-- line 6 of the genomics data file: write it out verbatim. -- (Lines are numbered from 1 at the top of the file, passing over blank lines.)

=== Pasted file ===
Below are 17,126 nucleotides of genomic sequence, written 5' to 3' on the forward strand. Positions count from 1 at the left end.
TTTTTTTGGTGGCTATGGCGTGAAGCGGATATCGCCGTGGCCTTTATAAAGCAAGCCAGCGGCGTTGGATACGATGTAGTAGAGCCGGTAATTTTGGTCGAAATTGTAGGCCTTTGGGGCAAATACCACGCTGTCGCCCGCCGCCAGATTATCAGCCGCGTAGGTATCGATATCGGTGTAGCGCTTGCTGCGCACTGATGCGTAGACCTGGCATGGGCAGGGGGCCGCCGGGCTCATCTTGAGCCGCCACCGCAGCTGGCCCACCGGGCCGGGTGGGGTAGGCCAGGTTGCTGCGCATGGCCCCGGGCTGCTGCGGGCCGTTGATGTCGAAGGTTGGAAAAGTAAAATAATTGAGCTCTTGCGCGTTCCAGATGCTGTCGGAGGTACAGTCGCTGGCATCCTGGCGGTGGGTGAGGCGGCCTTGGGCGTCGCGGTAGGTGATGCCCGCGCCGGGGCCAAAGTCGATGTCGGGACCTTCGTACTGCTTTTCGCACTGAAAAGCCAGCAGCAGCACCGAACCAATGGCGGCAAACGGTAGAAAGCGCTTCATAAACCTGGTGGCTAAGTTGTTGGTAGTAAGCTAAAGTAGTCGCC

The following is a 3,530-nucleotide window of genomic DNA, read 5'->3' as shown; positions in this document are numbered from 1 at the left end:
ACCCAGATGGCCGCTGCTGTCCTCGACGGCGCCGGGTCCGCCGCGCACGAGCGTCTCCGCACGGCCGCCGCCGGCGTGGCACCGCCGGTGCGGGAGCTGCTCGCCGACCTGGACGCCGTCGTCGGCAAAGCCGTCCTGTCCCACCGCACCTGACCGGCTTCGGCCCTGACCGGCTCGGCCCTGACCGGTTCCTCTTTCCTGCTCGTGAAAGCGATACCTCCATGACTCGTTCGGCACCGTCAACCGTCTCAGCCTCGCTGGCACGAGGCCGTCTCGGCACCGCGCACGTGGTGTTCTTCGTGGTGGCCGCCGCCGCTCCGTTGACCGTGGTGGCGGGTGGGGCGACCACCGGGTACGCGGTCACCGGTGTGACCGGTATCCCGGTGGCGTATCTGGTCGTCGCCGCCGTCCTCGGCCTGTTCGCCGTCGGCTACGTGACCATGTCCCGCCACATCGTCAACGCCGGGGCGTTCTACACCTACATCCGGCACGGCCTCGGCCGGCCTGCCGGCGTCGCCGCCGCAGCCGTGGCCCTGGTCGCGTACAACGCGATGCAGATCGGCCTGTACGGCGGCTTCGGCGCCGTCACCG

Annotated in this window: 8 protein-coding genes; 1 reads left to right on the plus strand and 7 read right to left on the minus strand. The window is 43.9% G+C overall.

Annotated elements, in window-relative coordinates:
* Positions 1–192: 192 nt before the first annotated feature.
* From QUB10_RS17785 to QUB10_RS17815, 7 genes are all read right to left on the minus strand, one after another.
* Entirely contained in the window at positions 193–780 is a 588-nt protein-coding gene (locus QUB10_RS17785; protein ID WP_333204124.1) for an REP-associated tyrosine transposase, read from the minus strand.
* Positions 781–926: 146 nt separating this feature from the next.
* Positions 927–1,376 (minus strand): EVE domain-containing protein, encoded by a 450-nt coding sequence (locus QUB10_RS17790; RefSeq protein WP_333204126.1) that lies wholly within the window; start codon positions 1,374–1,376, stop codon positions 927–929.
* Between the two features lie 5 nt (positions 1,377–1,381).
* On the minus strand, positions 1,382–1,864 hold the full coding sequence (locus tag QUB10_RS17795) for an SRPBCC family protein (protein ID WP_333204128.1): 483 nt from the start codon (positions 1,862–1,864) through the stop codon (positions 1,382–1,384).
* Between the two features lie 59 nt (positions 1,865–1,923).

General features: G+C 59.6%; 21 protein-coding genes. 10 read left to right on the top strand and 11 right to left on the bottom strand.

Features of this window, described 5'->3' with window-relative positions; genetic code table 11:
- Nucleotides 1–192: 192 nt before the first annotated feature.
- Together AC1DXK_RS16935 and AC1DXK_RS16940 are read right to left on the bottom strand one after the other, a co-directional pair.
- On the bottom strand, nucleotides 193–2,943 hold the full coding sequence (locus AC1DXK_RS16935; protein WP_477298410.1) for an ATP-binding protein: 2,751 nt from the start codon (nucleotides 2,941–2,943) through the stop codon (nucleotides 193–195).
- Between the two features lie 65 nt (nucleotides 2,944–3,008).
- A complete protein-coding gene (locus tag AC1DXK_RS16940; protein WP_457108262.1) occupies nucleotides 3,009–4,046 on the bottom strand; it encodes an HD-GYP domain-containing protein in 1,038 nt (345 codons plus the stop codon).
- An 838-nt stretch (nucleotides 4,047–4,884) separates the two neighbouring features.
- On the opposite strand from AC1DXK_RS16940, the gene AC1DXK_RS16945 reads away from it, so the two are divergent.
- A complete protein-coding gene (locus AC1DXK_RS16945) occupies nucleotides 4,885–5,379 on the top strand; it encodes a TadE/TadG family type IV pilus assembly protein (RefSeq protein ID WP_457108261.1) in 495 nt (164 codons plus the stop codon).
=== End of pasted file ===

Annotated elements, in window-relative coordinates: